April 24, 2015 – Home Transition
Podcast: Download (Duration: 1:06 — 1.5MB)
Anchor lead: Can a new program ease transitions to home for people who’ve been hospitalized? Elizabeth Tracey reports
Caring for a loved one who’s been in the hospital doesn’t have to involve hands on care. You can assist by acting as another pair of eyes and ears and managing details. That’s the aim of a Johns Hopkins program called ‘Bridge to Home.’ Nurse educator Hannah Miller describes the role.
Miller: If someone doesn’t want to be a caregiver they can still be a health buddy. Really the health buddy is focusing on advocating for the patient while they’re in the hospital, asking the right questions of the care team, learning about the patient’s discharge plan and voicing concerns they might have about the discharge plan, helping patients to get their prescriptions when they get home, making sure their home is safe, also emphasizing maintaining mobility, also keeping a contact list in addition to a medication chart the patient and buddy can fill out. :30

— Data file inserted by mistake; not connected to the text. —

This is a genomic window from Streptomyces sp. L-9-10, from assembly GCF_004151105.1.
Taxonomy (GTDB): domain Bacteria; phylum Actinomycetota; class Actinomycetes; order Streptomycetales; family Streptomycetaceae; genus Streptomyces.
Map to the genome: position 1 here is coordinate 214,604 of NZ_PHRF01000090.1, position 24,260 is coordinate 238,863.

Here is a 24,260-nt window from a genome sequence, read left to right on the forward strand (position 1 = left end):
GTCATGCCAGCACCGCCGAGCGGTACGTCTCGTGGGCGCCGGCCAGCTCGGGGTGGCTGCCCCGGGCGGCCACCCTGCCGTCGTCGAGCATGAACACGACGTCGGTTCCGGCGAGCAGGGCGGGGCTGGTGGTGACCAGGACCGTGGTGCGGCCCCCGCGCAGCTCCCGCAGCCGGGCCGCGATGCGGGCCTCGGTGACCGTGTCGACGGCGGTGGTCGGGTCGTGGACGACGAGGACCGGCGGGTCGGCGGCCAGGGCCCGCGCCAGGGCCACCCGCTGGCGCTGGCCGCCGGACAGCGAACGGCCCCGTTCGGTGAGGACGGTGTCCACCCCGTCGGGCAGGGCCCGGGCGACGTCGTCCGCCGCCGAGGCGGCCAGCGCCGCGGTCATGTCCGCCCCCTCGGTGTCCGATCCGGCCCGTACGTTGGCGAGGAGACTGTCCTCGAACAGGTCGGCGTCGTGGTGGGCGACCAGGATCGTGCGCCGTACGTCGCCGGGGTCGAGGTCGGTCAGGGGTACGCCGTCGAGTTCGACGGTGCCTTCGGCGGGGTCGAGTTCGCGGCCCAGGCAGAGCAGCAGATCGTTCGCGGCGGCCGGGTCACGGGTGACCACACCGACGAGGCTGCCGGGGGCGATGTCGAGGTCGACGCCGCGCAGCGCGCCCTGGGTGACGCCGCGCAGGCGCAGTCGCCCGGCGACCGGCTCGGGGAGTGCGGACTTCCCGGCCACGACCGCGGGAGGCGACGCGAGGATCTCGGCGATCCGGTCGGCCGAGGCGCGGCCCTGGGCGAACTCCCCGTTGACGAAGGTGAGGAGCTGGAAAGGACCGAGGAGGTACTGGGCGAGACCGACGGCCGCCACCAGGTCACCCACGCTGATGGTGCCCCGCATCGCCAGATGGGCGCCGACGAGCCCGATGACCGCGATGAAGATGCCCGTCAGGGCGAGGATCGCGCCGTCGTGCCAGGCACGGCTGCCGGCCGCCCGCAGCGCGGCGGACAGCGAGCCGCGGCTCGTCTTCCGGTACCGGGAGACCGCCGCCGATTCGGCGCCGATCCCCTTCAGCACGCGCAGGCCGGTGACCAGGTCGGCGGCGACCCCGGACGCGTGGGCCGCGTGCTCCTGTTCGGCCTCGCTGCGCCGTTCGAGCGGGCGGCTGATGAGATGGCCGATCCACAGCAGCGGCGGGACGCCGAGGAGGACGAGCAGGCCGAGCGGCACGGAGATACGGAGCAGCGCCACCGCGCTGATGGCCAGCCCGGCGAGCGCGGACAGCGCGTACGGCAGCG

Miller says with early discharge, all too often people end up in urgent care or rehospitalized. Bridge to Home hopes to help people stay home once they’re out of the hospital. At Johns Hopkins, I’m Elizabeth Tracey.